The “cost of dying” in the UK has reached a record high, forcing some grieving families to sell belongings, tap into savings, or even borrow money, according to a report by insurer SunLife.
Funeral costs increased by 4.7% in a year, with the average basic funeral now at £4,141. The total “cost” of dying, including burial or cremation fees, funeral directors’ costs, a mid-range coffin, one funeral limousine, a doctor and celebrant, and estate administration fees, has risen to £9,658.
The volume of Public health funerals is also increasing. Often referred to as “Pauper’s funerals”, these are arranged by councils for those that pass away without any friends or family that are willing or able to foot the bill. This growth is putting further demand on the already stretched resources of local authorities around the country.
Whilst 70% of people surveyed make provisions for their funeral, only 54% actually leave enough to cover the full cost, leaving families with an average bill of £1,872 to cover the rest.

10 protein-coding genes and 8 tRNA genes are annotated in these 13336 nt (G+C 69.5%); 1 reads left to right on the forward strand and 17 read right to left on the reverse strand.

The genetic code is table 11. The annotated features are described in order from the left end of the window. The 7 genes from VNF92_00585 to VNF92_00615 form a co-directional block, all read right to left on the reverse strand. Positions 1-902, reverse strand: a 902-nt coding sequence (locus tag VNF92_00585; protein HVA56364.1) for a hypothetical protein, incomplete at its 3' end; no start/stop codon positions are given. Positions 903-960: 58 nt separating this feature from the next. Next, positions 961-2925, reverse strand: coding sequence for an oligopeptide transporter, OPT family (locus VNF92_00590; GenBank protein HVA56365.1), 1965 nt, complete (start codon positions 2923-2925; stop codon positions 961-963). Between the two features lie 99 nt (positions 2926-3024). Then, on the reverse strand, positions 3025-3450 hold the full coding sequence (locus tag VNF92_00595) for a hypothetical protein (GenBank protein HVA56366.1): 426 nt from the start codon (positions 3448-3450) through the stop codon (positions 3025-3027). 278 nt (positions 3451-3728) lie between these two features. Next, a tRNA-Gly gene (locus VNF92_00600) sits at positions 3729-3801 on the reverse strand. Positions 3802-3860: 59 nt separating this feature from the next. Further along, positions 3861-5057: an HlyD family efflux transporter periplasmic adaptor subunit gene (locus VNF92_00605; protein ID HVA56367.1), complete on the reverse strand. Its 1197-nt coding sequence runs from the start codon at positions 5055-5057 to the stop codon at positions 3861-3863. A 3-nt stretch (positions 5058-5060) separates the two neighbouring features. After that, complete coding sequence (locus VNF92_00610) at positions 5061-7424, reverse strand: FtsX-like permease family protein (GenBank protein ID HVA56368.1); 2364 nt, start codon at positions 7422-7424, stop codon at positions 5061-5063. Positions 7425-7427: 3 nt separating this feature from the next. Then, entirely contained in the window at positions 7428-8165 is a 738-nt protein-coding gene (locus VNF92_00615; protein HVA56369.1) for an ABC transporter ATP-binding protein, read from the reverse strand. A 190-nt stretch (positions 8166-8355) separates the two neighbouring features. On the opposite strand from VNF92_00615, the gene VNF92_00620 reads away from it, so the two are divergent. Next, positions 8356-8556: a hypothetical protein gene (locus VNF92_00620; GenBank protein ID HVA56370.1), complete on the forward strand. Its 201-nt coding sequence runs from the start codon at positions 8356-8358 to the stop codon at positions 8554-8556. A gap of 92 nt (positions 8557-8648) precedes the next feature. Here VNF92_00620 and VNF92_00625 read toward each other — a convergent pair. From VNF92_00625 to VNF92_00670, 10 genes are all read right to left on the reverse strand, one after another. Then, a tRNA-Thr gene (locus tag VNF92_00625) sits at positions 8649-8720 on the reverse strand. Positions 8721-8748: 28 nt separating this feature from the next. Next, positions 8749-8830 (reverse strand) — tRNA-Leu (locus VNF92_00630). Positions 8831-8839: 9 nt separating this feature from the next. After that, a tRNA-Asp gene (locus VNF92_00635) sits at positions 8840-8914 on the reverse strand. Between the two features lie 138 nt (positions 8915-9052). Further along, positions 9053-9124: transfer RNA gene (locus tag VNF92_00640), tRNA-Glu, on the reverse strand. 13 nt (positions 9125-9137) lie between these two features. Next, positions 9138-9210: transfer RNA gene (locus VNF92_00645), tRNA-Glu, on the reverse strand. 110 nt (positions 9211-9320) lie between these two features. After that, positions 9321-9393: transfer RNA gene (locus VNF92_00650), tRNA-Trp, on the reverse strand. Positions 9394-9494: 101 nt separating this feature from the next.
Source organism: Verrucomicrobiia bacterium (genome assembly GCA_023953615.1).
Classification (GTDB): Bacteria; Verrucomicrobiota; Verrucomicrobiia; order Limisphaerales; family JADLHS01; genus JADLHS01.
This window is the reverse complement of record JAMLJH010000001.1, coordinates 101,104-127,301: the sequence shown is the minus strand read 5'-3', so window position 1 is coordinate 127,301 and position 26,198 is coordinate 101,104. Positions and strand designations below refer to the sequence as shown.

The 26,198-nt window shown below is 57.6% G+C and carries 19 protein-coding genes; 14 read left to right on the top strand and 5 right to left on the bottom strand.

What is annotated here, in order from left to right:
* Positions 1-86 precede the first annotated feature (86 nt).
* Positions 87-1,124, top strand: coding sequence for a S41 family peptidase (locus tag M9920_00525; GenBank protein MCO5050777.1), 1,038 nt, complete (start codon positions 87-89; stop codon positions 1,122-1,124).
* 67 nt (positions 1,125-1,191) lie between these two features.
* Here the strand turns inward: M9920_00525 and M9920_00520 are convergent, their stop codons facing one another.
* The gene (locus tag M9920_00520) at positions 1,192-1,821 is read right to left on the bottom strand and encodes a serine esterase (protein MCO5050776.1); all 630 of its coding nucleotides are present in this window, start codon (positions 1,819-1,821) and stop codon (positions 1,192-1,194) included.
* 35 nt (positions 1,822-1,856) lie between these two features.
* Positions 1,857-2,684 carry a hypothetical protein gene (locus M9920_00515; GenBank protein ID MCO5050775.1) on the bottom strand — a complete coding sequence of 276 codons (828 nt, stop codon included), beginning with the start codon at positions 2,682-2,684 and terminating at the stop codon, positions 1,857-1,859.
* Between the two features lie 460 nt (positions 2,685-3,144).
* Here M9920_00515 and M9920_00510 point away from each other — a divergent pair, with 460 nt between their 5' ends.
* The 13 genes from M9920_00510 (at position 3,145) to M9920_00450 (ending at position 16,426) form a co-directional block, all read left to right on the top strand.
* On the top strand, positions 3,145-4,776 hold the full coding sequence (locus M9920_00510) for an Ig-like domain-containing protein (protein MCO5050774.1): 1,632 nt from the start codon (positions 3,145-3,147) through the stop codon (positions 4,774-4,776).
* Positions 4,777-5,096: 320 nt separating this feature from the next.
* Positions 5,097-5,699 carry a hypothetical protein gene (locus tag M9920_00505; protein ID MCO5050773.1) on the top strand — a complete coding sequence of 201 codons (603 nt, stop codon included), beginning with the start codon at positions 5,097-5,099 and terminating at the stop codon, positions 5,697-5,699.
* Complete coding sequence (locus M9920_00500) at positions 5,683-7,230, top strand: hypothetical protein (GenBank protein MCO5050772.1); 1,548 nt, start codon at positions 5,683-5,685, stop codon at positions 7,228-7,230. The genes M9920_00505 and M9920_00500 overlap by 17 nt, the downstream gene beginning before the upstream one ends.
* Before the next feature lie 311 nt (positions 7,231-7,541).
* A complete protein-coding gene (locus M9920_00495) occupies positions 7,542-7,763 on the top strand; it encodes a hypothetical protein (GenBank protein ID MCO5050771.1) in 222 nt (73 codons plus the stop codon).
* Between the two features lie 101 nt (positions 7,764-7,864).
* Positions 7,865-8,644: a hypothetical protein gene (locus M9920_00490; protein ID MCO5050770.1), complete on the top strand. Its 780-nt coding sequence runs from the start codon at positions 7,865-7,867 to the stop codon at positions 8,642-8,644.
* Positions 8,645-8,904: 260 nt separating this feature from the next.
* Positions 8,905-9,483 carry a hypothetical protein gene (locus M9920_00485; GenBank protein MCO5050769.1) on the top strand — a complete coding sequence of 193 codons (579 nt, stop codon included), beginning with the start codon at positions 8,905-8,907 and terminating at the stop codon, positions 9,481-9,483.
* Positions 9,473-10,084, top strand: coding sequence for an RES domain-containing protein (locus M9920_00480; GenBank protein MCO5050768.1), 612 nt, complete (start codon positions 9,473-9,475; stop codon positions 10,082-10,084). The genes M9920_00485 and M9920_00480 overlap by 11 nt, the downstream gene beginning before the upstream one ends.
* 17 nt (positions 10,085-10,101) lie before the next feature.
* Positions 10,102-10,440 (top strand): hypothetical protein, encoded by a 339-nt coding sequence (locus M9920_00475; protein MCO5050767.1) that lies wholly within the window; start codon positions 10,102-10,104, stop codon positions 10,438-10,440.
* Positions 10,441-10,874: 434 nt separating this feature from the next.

Notably, 20% of funerals are now no-frills, direct cremations, which cost £1,498 on average in 2023, up from 3% in 2019 (although slightly down on 2022). The rise in popularity in direct cremations isn’t just because of costs, with some attributing the growth to those wanting to emulate David Bowie, who was famously (or infamously) cremated in a basic service away from any family or friends.
Lastly, and perhaps most worrying, last year 3% of those facing significant financial difficulties sought crowdfunding for funeral costs.
Always containing valuable insight, the SunLife Cost of Dying Report 2024 emphasises the impact on families’ mental and physical well-being of the associated costs of death, all whilst grieving a loved one.
This article was submitted to be published by Anglia Research as part of their advertising agreement with Today’s Wills and Probate. The views expressed in this article are those of the submitter and not those of Today’s Wills and Probate.